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Remarks by Ambassador Geng Shuang at the UN Security Council Briefing on the Situation of the Korean Peninsula

2022-10-05 20:50

Mr. President,

I have listened to the briefing by Assistant Secretary-General Khaled Khiari.

We have taken note of the recent launches by the DPRK. We have also noticed the multiple joint military exercises held by the US and other countries recently in the region. A brief examination will reveal that the DPRK launch activities took place either before or after such military exercises, and did not exist in isolation. Given the ongoing tensions on the Korean Peninsula, all parties should focus on the overarching goal of peace and stability on the peninsula, stay cool-headed, exercise restraint and prudence, and refrain from taking any action that may aggravate the tensions or lead to miscalculation, so as to prevent a spiral escalation of the situation.

The Korean Peninsula issue is complex. The crux of the matter is the confrontation between the US and the DPRK. The year 2018 witnessed a significant positive turn of the situation on the peninsula. Regrettably, the US failed to respond to the DPRK’s positive measures in accordance with the principle of action-for-action. The denuclearization measures taken by the DPRK went unacknowledged, and the country’s legitimate and reasonable concerns have not been addressed. As a result, the DPRK-US dialogue has come to a deadlock, and mistrust has become even more entrenched. At the same time, the US has recently been bolstering its military alliances in the Asia Pacific region, and intensifying the risk of military competition on the nuclear issue. The US pursues double standards, and has engaged in political maneuvering, poisoning the regional security environment. Against this backdrop, the heightened tensions on the peninsula should not come as a surprise.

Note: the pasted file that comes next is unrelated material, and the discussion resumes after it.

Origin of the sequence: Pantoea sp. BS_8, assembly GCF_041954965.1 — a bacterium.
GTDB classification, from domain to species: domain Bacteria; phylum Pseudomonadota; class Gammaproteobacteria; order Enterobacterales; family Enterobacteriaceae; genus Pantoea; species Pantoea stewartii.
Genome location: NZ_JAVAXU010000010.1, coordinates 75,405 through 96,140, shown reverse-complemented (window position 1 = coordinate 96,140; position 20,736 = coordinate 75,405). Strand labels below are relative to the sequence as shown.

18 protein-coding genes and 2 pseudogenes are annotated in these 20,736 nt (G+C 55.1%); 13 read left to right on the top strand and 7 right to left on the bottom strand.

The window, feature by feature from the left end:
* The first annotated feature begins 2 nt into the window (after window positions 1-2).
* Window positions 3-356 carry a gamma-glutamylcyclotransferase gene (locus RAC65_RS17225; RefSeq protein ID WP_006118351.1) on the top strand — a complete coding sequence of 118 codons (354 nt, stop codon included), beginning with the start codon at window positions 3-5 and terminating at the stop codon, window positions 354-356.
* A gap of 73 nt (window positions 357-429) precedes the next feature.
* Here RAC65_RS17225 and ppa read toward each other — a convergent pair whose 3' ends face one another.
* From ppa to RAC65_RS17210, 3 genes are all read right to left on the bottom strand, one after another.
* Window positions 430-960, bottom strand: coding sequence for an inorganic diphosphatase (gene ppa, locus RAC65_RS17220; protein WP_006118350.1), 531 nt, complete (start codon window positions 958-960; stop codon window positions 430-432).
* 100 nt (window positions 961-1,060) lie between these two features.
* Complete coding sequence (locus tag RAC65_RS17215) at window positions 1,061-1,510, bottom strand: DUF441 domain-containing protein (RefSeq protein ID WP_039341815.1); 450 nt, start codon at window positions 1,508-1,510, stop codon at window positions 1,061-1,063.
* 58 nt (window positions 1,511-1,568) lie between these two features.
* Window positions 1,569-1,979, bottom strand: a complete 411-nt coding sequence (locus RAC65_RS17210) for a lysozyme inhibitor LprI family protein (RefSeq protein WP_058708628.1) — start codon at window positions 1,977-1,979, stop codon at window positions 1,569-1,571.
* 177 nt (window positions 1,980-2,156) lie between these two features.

History shows that dialogue and consultation are the only way to resolve the Korean Peninsula issue. When the dialogue went well, relative stability prevailed on the peninsula, and when there was impasse or backtracking, tensions escalated. We call on the US to take concrete actions, demonstrate its sincerity, and effectively address the legitimate and reasonable concerns of the DPRK, so as to create conditions for the resumption of dialogue.

The Security Council should play a constructive role on the Korean Peninsula issue, instead of relying solely on strong rhetoric or pressure. The Council's discussions and deliberations should contribute to a detente, rather than fueling escalation. They should promote the resumption of dialogue, instead of widening differences, and forge unity, instead of creating divisions. China and Russia have jointly tabled a resolution on the DPRK, with the intention to ease the humanitarian situation on the ground, create a favorable atmosphere for mutual trust among all parties and the resumption of dialogue, and inject impetus into the political settlement of the Korean Peninsula issue. This draft text is still on the table, and we hope that Council members will actively consider it.

Mr. President,